"COLDSTREAM'S" BAND IN CANADA. Halifax, N.S.. Monday.—The band of the Coldstream Guards gave a sacred concert last night, permission being obtained from the War Office in answer to a cabled reqaest. The sur- plus proceeds are being devoted to the Soldiers and Sailors' Institute here. The Lord's Day Alliance has laid protest with the Mayor against his having given permission for the con- cert to be held on a Sunday. Over 3,000 persons were present at the concert. The band has bad a successful tonr.-Renter.
_4- In accordance with ancient custom the newly- electad Portreeve of tire anciept township of Laugh »rne (Mr James Richards) invited the jury and the Corporation officials, together with a few friends to bteakfast on Saturday morning I' at the Ship and Castle Hotel. Subsequently, at the pari"b church, an appropriate sermon was preached by the vicar.
NEW COLONIAL SECRETARY. j A Double International. Kept Goal Against Soot land and Played in First lest Match. The new Colonial Secretary is one of the most cherished recollections of cricketers. Nor was his athleticism confined to the national game,see- ing that he won both his Blue and his Interna. tional cap (against Scotland) for goal-keeping at Association football, represented Cambridge, in the aporta as the hammer-thrower, was the elect at rackets, and later became a famous tennis player. It is as a wicket-keeper, however, that the Hon. Alfred Lvttelton is best remembered, and, having regard to the fact that he operated on comparatively imperfect pitches, he must be regarded as typical of the highest standard pro- duced in England, though he was contempora- neous with Pilling. It is not generally remem- bered tuat h. Played in the First Test Match with Australia in this country, and the connec- t tion is pleasantly appropriate to bis new appoint- ¡ ment. In that match he scored 11 not out and a very useful 13, wheu England lost five wickets in making 57 for victory. Singularly enough, he had no hand in any dismissal. In 1882, when Australia won the sensational victory at the Oval by 7 runs, Lyttelton caught the opposing wicket- keeper, Blackham, but otherwise was unsuccess- ¡ ful. In the 1884 match at Manchester Pilling ( had the preference, but at Lord's Lyttelton assisted in a triumph by an innings and five runs, scoring 31, though again he failed to effect a catch or a stumping. The Oval match brought him unexpected fame, and his name is always associated with this occasion. Australia won the toss and scored 363 runs on the first for the loss of only two wickels. With six wickets down, the more was 494. Then Lyttelton again gave up the floves and went on with lobs,with the result that he bowled eight overs for eight runs and fonr wickets. This was his last International.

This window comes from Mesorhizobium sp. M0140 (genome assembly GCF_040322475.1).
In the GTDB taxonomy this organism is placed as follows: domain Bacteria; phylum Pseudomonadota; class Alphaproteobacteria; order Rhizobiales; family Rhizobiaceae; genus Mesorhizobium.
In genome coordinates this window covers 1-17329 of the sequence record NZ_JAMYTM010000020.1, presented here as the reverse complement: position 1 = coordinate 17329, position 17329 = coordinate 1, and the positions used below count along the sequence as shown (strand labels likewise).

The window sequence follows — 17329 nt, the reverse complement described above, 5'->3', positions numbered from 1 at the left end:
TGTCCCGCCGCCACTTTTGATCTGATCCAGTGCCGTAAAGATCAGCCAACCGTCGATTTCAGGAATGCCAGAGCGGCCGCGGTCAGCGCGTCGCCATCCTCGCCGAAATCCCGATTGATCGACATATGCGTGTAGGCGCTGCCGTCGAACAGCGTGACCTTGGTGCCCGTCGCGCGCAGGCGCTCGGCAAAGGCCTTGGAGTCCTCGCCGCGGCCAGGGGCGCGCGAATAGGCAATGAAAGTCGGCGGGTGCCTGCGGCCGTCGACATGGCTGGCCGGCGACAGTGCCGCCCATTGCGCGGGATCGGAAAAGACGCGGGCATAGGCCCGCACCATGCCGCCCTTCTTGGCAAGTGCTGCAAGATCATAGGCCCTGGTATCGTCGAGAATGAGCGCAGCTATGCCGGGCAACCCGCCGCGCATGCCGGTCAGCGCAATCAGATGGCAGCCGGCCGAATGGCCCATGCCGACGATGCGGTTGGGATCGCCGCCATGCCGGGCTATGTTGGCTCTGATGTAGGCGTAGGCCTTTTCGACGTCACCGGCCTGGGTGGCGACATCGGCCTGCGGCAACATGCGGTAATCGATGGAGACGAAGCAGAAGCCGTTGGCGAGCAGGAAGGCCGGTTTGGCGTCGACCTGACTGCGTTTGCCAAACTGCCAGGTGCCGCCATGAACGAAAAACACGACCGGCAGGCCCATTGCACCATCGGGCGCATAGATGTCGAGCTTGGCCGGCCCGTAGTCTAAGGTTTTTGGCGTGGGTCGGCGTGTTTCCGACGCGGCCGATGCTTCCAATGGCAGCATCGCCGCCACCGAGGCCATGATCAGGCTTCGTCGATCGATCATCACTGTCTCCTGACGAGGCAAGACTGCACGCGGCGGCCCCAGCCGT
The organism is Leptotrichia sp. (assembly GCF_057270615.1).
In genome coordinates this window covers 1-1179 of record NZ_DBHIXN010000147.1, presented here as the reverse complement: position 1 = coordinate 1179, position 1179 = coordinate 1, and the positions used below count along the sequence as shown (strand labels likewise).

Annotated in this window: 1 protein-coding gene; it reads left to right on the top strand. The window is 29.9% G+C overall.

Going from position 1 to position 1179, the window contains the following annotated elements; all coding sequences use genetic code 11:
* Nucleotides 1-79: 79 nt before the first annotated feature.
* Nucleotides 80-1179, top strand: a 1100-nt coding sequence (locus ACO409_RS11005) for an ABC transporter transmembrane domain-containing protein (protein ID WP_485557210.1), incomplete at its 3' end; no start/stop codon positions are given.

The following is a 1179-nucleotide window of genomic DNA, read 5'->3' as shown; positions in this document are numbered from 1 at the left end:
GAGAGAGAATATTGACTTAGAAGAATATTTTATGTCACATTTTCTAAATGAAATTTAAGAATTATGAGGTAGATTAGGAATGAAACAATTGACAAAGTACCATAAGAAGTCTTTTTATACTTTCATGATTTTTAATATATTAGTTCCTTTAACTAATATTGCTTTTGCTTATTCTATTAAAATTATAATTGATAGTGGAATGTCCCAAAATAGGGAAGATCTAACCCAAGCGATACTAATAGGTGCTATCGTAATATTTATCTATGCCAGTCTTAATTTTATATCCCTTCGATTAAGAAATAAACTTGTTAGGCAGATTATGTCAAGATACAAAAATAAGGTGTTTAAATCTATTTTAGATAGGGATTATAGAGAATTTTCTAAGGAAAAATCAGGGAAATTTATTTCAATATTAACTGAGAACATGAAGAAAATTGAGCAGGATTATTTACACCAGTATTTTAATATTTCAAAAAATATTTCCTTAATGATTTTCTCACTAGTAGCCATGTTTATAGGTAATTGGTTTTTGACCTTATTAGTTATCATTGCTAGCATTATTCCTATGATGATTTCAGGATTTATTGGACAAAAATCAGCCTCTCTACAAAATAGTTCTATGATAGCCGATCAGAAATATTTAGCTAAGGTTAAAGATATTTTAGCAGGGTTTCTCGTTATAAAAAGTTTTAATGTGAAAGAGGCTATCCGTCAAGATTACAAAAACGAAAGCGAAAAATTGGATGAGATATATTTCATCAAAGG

CHILD'S TERRIBLE STORY. Beaten with Iron Pipes. William Robinson,a stoker, liivng at Battersea, was charged on remand before Mr Garret, at South-West London on Friday, with cruelly ill-treating his 13-vear-old son. Mr Moreton Phillips prosecuted for the National Society for the Prevention of Cruelty to Children, and a. police officer pioduced some formidable-looking weapons, including a couple of iron tubes and an umbrella stick, the prisoner having, it was alleged, used one or other of them in beating the toy. The little fellow, who appeared highly nervous and sensitive, and had great difficulty in restraining himself fom sobbing, described what his father did to him. He was lying on the bed because he had been feeling ill, when his father came up and said, You have been watching me, and planning something for mother." He re- plied, No. I haven't, Daddy. I've been sick all dav." "I'll sick youhe said, and commenced to beat him. Mr :Moretcn Phillips: Where" -All over my head, back, and legs. Were the blows hard ones ?-Yes. Each one made me sick, He also smacked mv face, making my mouth bleed, and kicked me after- wards, saying, when leaving him, 1 haven't half done with you yet." The Prisoner He told me a lie, and that was whv I bit him. I The Boy T didn' t. sir. A little daughter of the prisoner said she beard her brother crying, Oh, Daddy," and on enter- ing the room saw her father hitting him with pieces ofiron. Dr. F. C. Kempster, the police divisional surgeon, said the boy's body was a mass of severe bruises, pnd be also bad a fractured rib. The injuries, in witness's opinion, would have been caused by the weapon produced. Charles Ross, an officer of the society, related a statement the prisoner made. "I lost my temper," he said, "and hit him with a stick. I didn't kick him." Mr Garret t committed him for trial.